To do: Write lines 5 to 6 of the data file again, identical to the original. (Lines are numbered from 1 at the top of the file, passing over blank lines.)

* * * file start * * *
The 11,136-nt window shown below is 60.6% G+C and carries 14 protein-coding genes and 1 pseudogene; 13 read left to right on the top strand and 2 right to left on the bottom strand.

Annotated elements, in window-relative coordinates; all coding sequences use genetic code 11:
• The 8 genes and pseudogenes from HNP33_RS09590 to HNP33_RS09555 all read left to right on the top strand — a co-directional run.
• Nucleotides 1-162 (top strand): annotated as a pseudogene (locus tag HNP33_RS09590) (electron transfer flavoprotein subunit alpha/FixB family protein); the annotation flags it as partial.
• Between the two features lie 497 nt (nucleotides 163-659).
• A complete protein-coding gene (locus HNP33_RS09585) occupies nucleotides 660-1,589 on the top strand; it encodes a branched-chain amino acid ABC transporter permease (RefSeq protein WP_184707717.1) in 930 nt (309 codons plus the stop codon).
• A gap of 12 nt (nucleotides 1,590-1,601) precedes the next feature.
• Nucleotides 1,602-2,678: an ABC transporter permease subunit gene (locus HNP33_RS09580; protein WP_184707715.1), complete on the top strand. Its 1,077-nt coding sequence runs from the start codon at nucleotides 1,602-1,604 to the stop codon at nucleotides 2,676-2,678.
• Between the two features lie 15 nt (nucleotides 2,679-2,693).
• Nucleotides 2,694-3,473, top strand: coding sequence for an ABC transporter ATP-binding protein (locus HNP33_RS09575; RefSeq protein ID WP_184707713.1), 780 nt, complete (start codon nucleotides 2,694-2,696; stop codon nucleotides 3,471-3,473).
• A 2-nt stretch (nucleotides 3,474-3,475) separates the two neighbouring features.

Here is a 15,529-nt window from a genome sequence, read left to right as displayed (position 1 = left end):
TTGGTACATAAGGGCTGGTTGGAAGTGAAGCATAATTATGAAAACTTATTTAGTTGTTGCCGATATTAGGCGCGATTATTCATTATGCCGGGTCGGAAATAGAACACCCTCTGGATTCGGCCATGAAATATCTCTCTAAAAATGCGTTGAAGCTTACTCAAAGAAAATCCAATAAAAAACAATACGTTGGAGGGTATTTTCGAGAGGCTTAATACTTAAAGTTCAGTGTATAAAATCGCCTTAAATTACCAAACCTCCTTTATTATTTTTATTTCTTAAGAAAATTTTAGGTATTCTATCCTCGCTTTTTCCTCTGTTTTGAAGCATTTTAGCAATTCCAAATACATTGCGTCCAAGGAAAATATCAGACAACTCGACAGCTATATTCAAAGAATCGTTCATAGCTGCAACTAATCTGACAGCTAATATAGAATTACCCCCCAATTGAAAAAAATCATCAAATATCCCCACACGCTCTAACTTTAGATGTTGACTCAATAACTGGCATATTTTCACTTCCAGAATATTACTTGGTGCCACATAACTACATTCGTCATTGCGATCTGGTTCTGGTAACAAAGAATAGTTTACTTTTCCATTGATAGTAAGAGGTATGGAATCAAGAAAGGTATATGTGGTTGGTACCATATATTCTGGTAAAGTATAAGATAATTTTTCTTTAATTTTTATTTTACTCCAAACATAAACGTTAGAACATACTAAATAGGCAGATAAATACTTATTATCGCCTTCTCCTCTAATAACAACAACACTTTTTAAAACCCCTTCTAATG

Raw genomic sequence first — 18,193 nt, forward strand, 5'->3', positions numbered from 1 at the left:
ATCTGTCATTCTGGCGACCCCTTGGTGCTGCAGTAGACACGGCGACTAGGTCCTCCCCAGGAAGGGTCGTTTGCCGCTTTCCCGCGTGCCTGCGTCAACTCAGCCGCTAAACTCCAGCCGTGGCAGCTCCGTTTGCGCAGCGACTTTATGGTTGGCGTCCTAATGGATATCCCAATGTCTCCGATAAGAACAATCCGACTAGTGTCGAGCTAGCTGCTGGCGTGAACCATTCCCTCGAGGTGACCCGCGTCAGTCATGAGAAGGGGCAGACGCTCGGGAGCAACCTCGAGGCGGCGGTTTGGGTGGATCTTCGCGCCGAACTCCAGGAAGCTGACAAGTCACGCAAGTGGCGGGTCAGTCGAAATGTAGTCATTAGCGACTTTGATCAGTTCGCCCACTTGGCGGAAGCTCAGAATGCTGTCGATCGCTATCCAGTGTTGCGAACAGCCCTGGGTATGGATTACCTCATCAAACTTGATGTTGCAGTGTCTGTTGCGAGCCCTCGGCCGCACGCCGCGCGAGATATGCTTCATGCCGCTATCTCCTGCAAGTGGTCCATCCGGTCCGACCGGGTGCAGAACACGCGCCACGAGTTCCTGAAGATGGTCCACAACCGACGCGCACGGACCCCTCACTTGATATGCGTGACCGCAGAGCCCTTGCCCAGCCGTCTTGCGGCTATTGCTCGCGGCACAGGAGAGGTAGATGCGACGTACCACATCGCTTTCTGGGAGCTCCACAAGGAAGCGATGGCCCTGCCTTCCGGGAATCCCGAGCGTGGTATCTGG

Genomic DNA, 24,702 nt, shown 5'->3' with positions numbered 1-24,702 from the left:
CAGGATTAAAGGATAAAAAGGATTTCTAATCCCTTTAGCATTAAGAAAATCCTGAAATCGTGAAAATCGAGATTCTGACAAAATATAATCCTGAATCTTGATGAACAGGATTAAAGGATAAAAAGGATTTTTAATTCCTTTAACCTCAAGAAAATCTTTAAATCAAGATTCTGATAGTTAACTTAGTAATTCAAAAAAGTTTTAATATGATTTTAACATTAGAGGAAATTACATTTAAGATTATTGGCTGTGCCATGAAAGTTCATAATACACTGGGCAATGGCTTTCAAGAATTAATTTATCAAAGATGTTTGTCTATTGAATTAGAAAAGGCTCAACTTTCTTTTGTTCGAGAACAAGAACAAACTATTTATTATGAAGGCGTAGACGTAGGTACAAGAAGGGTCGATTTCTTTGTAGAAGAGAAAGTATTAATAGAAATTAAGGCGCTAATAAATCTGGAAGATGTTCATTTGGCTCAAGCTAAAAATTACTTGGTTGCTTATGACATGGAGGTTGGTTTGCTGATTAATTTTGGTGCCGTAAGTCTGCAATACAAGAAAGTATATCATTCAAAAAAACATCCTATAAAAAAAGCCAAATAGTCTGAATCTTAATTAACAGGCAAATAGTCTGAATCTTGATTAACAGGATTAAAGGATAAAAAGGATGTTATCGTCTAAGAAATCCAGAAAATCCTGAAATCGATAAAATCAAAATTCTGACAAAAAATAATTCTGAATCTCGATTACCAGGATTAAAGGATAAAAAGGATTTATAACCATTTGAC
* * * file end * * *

• Between the two features lie 497 nt (nucleotides 163-659).
• A complete protein-coding gene (locus HNP33_RS09585) occupies nucleotides 660-1,589 on the top strand; it encodes a branched-chain amino acid ABC transporter permease (RefSeq protein WP_184707717.1) in 930 nt (309 codons plus the stop codon).